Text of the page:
Tamil Guardian editorial, London, December 24, 2021
Last week China’s ambassador to Sri Lanka made his first visit to the North-East, in an interesting venture to the Tamil homeland. Qi Zhenhong went to great lengths to ingratiate himself with the Tamil people. The ambassador’s efforts ranged from visiting the historic Jaffna Library where he donated laptops and books, to speaking with Tamil fishermen in Mannar, and baring his chest whilst dressed as a traditional devotee at the Nallur Kandaswamy Temple. Faced with the turmoil of the Rajapaksas in the south of the island, Beijing seems to be on the lookout for new partners in the North-East.
China’s apparent renewed effort to win over the Tamils comes as the normally steadfast relations with Colombo face increasing strain. Over the decades Beijing has become Sri Lanka’s most vital and dependable ally. Under Mahinda Rajapaksa’s presidency, Beijing supplied diplomatic, financial, and military assistance to Colombo, as it carried out genocidal massacres in 2009. Numerous development projects, primarily located in the South, came in the years that followed with Chinese loans and labour. When Gotabaya Rajapaksa assumed power in 2019 it was expected that those ties would be strengthened further.
The regime’s mishandling of the economy and chaotic militarised governance, however, have left many with the view that the Rajapaksas are on increasingly shaky ground. There have been island-wide protests as food prices have sky-rocketed and the economic crisis deepens. Alongside the ever-increasing militarisation of the state, growing frustration with Sri Lanka’s unchecked security forces and entrenched culture of impunity means the regime in Colombo no longer looks like the steady partner it once was. Beijing learned this directly when a diplomatic row over Colombo’s refusal to pay for millions of dollars’ worth of fertiliser led to the Chinese government blacklisting a Sri Lankan bank.
It is in that context that Zhenhong travelled to Jaffna and Mannar. Rather than the anticipated courtesy call, his visit seemed to be a concerted attempt to win local hearts and minds, as well as create a substantial Chinese footprint in the North-East. It is a visit that will be closely noted by India, just 30km from the Northern coast as Zhenhong was informed.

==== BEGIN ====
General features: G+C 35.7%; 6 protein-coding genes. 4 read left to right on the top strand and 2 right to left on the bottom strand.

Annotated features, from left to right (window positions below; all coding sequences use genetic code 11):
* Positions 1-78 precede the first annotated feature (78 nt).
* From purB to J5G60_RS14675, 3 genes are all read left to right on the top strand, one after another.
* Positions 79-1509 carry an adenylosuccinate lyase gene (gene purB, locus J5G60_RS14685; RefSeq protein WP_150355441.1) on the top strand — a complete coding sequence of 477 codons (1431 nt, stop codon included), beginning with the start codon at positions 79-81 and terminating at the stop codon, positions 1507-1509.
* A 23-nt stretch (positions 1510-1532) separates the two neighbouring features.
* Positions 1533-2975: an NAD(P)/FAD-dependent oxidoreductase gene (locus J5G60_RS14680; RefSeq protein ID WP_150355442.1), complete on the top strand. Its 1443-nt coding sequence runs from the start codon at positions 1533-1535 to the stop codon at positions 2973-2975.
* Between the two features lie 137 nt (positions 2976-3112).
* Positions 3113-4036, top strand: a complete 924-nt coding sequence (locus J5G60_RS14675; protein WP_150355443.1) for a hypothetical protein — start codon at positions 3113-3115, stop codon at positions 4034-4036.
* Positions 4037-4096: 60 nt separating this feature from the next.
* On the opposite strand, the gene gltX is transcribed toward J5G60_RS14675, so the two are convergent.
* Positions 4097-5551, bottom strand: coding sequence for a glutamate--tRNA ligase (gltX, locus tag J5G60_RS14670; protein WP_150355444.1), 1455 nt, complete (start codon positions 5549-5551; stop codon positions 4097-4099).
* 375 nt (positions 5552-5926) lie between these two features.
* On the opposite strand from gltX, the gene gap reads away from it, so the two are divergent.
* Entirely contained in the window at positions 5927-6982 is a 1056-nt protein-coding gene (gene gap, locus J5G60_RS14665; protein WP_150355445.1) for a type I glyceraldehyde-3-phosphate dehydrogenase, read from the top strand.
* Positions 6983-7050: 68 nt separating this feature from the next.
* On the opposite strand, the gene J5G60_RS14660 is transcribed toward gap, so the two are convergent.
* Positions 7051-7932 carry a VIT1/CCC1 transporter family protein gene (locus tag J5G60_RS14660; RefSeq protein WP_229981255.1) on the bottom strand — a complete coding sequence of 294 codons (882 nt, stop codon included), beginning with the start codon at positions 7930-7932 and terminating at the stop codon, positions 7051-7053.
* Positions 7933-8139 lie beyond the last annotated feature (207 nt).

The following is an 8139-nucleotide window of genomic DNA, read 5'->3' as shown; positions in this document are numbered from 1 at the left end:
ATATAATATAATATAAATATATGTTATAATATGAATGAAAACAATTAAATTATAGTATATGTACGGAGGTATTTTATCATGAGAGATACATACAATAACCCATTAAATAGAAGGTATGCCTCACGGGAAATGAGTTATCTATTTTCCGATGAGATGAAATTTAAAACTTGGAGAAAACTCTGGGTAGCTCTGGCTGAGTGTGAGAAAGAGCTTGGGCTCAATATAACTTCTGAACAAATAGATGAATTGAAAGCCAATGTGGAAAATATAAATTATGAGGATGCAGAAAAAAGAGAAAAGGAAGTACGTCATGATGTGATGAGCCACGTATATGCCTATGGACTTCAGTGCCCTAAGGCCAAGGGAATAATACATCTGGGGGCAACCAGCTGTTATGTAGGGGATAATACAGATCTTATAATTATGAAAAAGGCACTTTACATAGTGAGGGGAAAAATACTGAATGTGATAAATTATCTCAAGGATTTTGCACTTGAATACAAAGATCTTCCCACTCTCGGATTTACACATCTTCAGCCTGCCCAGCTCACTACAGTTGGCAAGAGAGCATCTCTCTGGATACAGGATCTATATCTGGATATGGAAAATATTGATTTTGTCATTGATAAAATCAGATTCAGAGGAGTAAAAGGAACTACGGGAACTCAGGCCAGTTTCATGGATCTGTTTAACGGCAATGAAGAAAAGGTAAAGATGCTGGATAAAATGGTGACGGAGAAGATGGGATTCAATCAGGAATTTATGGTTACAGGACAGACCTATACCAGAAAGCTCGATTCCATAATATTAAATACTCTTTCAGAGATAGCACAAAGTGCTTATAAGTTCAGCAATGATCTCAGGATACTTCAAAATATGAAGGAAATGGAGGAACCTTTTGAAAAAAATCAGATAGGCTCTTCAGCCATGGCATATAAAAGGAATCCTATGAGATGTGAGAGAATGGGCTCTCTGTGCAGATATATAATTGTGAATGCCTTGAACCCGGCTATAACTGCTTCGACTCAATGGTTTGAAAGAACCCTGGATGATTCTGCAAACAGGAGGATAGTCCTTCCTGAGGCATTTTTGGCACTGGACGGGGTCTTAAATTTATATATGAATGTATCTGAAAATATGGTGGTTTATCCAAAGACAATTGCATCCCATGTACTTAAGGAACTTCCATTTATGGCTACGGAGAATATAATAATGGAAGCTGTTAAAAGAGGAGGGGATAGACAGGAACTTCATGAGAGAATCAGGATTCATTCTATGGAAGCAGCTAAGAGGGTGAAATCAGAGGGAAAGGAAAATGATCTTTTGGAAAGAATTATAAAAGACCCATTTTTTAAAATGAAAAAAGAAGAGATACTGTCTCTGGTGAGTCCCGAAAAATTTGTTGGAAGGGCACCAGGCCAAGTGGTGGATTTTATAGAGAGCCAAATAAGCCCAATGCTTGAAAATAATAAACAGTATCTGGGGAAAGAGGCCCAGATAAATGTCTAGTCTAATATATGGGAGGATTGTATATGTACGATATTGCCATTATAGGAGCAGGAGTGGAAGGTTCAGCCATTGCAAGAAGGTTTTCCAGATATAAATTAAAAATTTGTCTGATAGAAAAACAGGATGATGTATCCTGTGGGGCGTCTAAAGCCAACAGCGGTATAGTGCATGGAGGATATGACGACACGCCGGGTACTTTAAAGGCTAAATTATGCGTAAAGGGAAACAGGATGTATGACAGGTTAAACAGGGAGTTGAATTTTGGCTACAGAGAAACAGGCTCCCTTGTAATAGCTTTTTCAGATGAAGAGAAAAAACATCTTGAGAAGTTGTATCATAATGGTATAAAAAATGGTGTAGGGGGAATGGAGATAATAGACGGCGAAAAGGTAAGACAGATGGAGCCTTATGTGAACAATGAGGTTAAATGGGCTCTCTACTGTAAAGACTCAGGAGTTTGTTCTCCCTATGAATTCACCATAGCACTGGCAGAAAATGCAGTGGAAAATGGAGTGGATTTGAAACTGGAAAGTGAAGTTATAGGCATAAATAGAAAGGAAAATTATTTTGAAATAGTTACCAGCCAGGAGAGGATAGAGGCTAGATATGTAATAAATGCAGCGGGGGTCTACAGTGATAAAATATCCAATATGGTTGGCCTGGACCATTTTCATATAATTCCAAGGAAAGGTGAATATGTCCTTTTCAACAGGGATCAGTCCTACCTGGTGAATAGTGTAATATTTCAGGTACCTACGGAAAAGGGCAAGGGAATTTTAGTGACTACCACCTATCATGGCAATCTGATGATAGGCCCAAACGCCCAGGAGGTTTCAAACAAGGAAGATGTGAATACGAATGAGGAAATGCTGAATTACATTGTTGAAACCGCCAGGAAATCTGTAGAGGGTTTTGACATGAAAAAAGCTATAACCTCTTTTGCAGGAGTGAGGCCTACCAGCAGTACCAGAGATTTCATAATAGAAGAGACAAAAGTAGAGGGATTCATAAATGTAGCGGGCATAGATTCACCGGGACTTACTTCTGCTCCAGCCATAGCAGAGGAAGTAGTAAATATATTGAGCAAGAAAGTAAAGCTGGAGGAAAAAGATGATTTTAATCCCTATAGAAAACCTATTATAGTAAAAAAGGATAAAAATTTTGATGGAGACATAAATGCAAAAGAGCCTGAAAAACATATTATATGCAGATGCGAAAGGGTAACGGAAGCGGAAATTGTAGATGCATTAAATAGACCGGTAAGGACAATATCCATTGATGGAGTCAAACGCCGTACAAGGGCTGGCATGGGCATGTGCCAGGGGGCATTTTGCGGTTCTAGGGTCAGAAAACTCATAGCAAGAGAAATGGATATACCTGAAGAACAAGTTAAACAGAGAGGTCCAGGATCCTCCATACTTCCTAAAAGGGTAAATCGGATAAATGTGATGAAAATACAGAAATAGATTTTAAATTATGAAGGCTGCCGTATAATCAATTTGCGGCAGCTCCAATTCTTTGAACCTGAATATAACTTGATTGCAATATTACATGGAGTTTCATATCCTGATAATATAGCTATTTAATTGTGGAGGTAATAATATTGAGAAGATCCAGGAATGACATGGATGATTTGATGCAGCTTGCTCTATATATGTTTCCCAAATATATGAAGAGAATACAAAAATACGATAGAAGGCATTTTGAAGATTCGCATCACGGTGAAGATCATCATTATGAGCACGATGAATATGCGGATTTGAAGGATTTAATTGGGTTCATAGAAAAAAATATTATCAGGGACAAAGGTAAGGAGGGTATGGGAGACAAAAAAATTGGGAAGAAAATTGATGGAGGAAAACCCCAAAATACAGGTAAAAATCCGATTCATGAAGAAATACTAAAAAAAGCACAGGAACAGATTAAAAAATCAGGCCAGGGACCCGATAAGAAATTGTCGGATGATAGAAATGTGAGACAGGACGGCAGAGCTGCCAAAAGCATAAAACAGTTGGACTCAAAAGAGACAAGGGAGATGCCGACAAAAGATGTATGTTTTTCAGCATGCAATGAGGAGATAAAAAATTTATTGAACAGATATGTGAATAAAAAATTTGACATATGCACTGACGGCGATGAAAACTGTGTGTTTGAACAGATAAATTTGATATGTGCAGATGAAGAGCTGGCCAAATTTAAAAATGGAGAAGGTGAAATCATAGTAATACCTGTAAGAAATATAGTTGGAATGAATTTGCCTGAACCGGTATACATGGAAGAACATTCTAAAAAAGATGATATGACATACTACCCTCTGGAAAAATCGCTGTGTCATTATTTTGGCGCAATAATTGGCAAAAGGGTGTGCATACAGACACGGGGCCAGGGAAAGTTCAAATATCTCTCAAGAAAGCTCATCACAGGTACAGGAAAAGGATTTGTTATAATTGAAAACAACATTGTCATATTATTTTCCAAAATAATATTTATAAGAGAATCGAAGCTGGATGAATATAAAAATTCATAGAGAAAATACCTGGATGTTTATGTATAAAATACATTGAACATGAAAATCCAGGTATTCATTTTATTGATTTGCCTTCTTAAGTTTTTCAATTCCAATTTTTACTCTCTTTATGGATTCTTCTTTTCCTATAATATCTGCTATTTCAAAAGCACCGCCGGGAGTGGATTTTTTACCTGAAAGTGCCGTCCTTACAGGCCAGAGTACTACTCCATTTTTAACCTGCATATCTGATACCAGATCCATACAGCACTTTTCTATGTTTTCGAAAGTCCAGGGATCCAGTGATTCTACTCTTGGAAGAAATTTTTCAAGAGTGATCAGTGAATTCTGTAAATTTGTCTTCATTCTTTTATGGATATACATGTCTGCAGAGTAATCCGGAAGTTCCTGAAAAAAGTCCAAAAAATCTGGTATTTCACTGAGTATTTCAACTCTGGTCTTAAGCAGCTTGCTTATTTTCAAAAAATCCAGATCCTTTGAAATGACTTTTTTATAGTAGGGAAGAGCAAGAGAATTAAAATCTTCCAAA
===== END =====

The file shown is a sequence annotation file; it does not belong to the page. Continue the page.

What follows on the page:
New Delhi has also been flexing its muscles and looked to expand several projects in the Tamil homeland in recent weeks, as Sri Lanka’s attempted balancing act – appeasing China, India and the United States – begins to unravel. For years Sri Lanka has attempted to play off fears over China’s increasing presence on the island with New Delhi and Washington, leading to appeasement from all sides. Yet, recent missteps have demonstrated how delicately balanced such moves are, particularly when Sri Lanka is in such dire financial straits. This year Colombo handed over the East Container Terminal (ECT) deal, originally signed with India and Japan, to China. Meanwhile, it terminated Chinese plans to build power plants on the Jaffna islets and instead gave those to India. New Delhi responded by remaining tight-lipped over key financial assistance which Sri Lanka desperately needs. Shrugging off the snub, China simply moved the power plant project to the Maldives, stating that it would be Sri Lanka’s loss. Weeks later, Zhenhong went to meet the Tamils.
His trip serves as an indicator of the direction in which Sri Lanka is heading. Regardless of China’s intentions in the region – whether it is truly building local economic prosperity, posturing to New Delhi just miles from its southern shore or even expanding a neo-colonial project – it will be seeking dependable allies, now hard to come by in Colombo. Beijing instead may be sensing where international sympathy and interest is heading. Indeed, the last time in living memory that such a significant Chinese visit was made to the North-East is when then-ambassador Jiang Qinzheng met the head of the LTTE’s Political Wing, S P Tamilchelvan in Kilinochchi in 2002.
For the Tamils, this renewed Chinese venture comes with pitfalls to be wary of and many will remain cynical. There are legitimate fears that the local economy may be exploited and resources ransacked. One lawmaker even warned that protests against Chinese projects may follow. Beijing’s sale of vast amounts of military hardware to Sri Lanka, with Chinese jets dropping bombs on Tamils at Mullivaikkal, remains a bitter memory. As international pressure mounted in the aftermath of those massacres, China shielded Sri Lanka at the UN Human Rights Council and refused to back accountability and justice measures. As the US and India discovered, no amount of economic promise will erase those issues.
Indeed, the Tamil nation has from the outset rejected the Rajapaksas’ trademark ‘peace through development’ model, with no amount of new infrastructure quashing struggles for justice, accountability and a political solution. While the Sri Lankan state has failed even to hold up the development end of the deal, the North-East is still unlikely to embrace any outside offerings which perpetuate the political and systemic causes of the Tamil homeland’s economic disadvantages. Nevertheless, for Washington and New Delhi, China’s latest advancement demonstrates exactly why engagement with Eelam Tamils remains vital if they want to keep Beijing’s influence in check. The Tamils remain crucial partners in the region. And if they do not meaningfully engage with them, other partners seem to have demonstrated they are willing to. The latest Chinese venture presents a potential new avenue for Beijing with Eelam Tamils. It remains to be seen whether it will be a friend or foe.